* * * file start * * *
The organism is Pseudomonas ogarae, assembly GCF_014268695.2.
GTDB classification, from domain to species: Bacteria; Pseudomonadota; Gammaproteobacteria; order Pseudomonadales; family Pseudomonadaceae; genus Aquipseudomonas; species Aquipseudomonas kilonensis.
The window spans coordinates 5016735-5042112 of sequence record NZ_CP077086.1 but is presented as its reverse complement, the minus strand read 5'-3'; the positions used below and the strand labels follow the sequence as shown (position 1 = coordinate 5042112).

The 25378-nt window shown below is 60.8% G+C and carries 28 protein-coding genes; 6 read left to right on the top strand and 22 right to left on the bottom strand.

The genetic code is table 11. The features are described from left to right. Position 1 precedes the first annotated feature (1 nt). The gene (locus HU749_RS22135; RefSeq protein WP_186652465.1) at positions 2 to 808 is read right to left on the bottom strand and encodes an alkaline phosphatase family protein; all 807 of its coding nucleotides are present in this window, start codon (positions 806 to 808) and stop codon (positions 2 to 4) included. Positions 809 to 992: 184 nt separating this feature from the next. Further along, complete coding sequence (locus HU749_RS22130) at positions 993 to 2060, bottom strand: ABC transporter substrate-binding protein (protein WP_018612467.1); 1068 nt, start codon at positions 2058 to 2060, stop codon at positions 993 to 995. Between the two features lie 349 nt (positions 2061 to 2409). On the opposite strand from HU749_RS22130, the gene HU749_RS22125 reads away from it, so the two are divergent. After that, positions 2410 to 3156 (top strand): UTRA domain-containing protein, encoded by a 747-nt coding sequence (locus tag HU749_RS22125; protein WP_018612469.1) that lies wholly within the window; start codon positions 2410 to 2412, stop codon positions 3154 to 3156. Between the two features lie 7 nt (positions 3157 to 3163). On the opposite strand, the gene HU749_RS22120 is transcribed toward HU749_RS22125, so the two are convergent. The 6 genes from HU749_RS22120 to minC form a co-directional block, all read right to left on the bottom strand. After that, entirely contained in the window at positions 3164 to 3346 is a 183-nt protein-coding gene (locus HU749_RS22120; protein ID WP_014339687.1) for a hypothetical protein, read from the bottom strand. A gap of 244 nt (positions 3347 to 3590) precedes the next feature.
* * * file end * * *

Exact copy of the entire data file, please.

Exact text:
The organism is Pseudomonas ogarae, assembly GCF_014268695.2.
GTDB classification, from domain to species: Bacteria; Pseudomonadota; Gammaproteobacteria; order Pseudomonadales; family Pseudomonadaceae; genus Aquipseudomonas; species Aquipseudomonas kilonensis.
The window spans coordinates 5016735-5042112 of sequence record NZ_CP077086.1 but is presented as its reverse complement, the minus strand read 5'-3'; the positions used below and the strand labels follow the sequence as shown (position 1 = coordinate 5042112).

The 25378-nt window shown below is 60.8% G+C and carries 28 protein-coding genes; 6 read left to right on the top strand and 22 right to left on the bottom strand.

The genetic code is table 11. The features are described from left to right. Position 1 precedes the first annotated feature (1 nt). The gene (locus HU749_RS22135; RefSeq protein WP_186652465.1) at positions 2 to 808 is read right to left on the bottom strand and encodes an alkaline phosphatase family protein; all 807 of its coding nucleotides are present in this window, start codon (positions 806 to 808) and stop codon (positions 2 to 4) included. Positions 809 to 992: 184 nt separating this feature from the next. Further along, complete coding sequence (locus HU749_RS22130) at positions 993 to 2060, bottom strand: ABC transporter substrate-binding protein (protein WP_018612467.1); 1068 nt, start codon at positions 2058 to 2060, stop codon at positions 993 to 995. Between the two features lie 349 nt (positions 2061 to 2409). On the opposite strand from HU749_RS22130, the gene HU749_RS22125 reads away from it, so the two are divergent. After that, positions 2410 to 3156 (top strand): UTRA domain-containing protein, encoded by a 747-nt coding sequence (locus tag HU749_RS22125; protein WP_018612469.1) that lies wholly within the window; start codon positions 2410 to 2412, stop codon positions 3154 to 3156. Between the two features lie 7 nt (positions 3157 to 3163). On the opposite strand, the gene HU749_RS22120 is transcribed toward HU749_RS22125, so the two are convergent. The 6 genes from HU749_RS22120 to minC form a co-directional block, all read right to left on the bottom strand. After that, entirely contained in the window at positions 3164 to 3346 is a 183-nt protein-coding gene (locus HU749_RS22120; protein ID WP_014339687.1) for a hypothetical protein, read from the bottom strand. A gap of 244 nt (positions 3347 to 3590) precedes the next feature.